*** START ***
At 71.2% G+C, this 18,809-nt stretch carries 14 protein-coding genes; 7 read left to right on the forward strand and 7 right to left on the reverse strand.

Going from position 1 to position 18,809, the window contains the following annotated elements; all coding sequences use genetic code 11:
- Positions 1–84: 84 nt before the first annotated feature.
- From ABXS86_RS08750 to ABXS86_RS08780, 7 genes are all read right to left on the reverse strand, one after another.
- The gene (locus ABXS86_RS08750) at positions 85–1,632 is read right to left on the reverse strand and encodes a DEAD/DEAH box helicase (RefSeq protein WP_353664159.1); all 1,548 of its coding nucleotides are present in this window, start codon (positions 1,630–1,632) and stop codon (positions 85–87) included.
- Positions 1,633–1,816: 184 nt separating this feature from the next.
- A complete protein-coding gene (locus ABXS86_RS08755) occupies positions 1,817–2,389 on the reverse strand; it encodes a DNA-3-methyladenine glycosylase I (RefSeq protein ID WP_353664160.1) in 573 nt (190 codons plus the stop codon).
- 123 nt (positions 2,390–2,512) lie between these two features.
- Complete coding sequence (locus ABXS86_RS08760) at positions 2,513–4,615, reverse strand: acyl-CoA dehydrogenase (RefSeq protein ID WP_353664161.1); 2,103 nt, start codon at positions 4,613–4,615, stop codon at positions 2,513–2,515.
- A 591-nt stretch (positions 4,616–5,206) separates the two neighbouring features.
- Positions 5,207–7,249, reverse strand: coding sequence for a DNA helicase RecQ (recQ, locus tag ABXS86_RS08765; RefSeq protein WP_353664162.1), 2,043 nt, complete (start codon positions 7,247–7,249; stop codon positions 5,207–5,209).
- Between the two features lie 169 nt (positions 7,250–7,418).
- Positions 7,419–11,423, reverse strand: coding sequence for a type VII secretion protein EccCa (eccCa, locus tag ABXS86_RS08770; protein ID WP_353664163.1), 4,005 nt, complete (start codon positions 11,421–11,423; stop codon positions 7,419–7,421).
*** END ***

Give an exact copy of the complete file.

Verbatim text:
At 71.2% G+C, this 18,809-nt stretch carries 14 protein-coding genes; 7 read left to right on the forward strand and 7 right to left on the reverse strand.

Going from position 1 to position 18,809, the window contains the following annotated elements; all coding sequences use genetic code 11:
- Positions 1–84: 84 nt before the first annotated feature.
- From ABXS86_RS08750 to ABXS86_RS08780, 7 genes are all read right to left on the reverse strand, one after another.
- The gene (locus ABXS86_RS08750) at positions 85–1,632 is read right to left on the reverse strand and encodes a DEAD/DEAH box helicase (RefSeq protein WP_353664159.1); all 1,548 of its coding nucleotides are present in this window, start codon (positions 1,630–1,632) and stop codon (positions 85–87) included.
- Positions 1,633–1,816: 184 nt separating this feature from the next.
- A complete protein-coding gene (locus ABXS86_RS08755) occupies positions 1,817–2,389 on the reverse strand; it encodes a DNA-3-methyladenine glycosylase I (RefSeq protein ID WP_353664160.1) in 573 nt (190 codons plus the stop codon).
- 123 nt (positions 2,390–2,512) lie between these two features.
- Complete coding sequence (locus ABXS86_RS08760) at positions 2,513–4,615, reverse strand: acyl-CoA dehydrogenase (RefSeq protein ID WP_353664161.1); 2,103 nt, start codon at positions 4,613–4,615, stop codon at positions 2,513–2,515.
- A 591-nt stretch (positions 4,616–5,206) separates the two neighbouring features.
- Positions 5,207–7,249, reverse strand: coding sequence for a DNA helicase RecQ (recQ, locus tag ABXS86_RS08765; RefSeq protein WP_353664162.1), 2,043 nt, complete (start codon positions 7,247–7,249; stop codon positions 5,207–5,209).
- Between the two features lie 169 nt (positions 7,250–7,418).
- Positions 7,419–11,423, reverse strand: coding sequence for a type VII secretion protein EccCa (eccCa, locus tag ABXS86_RS08770; protein ID WP_353664163.1), 4,005 nt, complete (start codon positions 11,421–11,423; stop codon positions 7,419–7,421).